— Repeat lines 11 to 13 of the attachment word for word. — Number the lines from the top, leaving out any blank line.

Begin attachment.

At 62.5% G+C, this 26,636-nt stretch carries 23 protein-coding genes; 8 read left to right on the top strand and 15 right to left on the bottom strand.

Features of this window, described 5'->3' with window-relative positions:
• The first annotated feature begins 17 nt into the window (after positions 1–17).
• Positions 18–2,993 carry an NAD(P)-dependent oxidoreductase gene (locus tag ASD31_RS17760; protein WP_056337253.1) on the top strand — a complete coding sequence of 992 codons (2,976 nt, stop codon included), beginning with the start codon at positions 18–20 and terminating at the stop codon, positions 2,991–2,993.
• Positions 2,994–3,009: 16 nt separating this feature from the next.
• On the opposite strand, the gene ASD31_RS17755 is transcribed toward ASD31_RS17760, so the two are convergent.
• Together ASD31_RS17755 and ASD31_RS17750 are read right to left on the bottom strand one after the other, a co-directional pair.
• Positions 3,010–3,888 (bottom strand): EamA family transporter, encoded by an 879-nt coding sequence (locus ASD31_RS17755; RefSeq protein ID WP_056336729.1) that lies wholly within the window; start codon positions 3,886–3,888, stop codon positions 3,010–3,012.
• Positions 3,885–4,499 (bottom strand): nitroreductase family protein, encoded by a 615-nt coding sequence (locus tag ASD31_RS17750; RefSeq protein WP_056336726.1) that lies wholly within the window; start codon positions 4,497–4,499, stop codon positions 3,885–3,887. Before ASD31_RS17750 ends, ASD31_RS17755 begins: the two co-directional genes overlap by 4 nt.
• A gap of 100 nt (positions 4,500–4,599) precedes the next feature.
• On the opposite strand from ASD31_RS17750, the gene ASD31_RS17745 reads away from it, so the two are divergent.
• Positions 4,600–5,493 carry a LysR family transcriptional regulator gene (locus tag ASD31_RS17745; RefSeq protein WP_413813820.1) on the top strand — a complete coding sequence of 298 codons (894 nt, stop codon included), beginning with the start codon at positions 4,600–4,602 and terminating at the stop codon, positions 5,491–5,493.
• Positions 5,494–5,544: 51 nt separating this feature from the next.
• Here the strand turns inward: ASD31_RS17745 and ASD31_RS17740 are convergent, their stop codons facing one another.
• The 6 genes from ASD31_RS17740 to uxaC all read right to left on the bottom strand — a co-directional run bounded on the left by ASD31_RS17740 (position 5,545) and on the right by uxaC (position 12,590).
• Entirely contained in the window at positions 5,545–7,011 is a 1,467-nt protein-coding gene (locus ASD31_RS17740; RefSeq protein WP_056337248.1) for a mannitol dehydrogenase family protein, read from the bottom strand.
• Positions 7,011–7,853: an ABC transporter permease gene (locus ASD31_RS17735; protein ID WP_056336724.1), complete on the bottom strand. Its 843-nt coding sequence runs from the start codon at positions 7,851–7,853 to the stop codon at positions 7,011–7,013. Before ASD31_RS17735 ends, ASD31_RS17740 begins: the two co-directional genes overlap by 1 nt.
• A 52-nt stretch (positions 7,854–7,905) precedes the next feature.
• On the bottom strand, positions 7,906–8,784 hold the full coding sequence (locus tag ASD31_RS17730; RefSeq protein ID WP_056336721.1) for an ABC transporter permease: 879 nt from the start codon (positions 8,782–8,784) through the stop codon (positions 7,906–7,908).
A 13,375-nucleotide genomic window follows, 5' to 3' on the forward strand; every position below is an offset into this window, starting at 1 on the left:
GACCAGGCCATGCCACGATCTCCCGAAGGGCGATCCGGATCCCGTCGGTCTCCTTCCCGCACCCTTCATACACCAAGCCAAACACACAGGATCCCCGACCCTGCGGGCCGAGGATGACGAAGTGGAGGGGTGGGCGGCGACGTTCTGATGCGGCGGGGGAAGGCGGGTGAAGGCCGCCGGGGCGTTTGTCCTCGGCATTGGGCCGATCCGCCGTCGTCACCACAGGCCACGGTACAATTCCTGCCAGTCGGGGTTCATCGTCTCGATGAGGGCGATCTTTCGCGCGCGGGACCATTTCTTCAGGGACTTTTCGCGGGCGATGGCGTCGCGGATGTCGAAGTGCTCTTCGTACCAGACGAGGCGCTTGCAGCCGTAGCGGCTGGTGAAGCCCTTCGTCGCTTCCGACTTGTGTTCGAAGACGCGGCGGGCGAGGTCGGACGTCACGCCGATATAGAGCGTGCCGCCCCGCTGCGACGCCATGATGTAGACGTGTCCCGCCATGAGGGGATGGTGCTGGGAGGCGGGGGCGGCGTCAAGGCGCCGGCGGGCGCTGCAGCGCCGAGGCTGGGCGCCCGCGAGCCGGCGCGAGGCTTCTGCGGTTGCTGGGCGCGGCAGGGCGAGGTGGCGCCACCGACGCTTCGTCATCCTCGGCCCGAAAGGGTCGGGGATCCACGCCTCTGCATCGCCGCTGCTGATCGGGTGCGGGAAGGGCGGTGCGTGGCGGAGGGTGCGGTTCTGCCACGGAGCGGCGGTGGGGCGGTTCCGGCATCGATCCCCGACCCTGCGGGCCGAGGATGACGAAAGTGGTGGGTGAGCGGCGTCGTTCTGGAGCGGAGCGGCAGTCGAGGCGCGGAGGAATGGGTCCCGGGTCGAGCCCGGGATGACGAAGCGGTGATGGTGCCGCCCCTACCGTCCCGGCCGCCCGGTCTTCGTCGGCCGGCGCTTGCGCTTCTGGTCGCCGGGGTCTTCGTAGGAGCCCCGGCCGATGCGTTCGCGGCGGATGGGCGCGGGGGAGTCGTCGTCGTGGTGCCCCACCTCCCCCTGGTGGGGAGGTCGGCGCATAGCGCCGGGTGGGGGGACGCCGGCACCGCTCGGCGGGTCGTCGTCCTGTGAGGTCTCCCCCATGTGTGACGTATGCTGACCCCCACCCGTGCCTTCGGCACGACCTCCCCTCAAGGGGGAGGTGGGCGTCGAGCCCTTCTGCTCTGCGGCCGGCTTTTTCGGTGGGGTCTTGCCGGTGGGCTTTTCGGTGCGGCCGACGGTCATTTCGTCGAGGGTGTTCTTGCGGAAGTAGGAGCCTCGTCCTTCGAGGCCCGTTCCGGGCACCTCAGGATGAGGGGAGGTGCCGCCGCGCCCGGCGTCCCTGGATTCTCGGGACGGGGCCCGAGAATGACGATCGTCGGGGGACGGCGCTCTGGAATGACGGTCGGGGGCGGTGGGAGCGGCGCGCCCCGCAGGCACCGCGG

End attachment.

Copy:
• On the opposite strand from ASD31_RS17750, the gene ASD31_RS17745 reads away from it, so the two are divergent.
• Positions 4,600–5,493 carry a LysR family transcriptional regulator gene (locus tag ASD31_RS17745; RefSeq protein WP_413813820.1) on the top strand — a complete coding sequence of 298 codons (894 nt, stop codon included), beginning with the start codon at positions 4,600–4,602 and terminating at the stop codon, positions 5,491–5,493.
• Positions 5,494–5,544: 51 nt separating this feature from the next.